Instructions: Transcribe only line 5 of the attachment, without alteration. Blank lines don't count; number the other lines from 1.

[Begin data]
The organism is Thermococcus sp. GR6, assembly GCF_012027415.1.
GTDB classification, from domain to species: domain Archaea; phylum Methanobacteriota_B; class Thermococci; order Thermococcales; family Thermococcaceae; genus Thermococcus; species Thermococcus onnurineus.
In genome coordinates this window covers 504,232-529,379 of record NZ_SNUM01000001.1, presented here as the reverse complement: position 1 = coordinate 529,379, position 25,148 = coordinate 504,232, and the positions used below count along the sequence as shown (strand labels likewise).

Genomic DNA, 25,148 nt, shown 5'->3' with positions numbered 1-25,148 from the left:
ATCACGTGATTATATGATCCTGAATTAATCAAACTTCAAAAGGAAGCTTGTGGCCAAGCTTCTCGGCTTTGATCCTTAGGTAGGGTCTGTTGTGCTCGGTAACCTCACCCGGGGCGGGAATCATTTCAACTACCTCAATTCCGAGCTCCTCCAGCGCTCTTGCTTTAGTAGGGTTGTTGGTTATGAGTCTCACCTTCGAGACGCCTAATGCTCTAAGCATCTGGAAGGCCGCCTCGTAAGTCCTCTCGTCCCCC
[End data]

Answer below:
ATCACGTGATTATATGATCCTGAATTAATCAAACTTCAAAAGGAAGCTTGTGGCCAAGCTTCTCGGCTTTGATCCTTAGGTAGGGTCTGTTGTGCTCGGTAACCTCACCCGGGGCGGGAATCATTTCAACTACCTCAATTCCGAGCTCCTCCAGCGCTCTTGCTTTAGTAGGGTTGTTGGTTATGAGTCTCACCTTCGAGACGCCTAATGCTCTAAGCATCTGGAAGGCCGCCTCGTAAGTCCTCTCGTCCCCC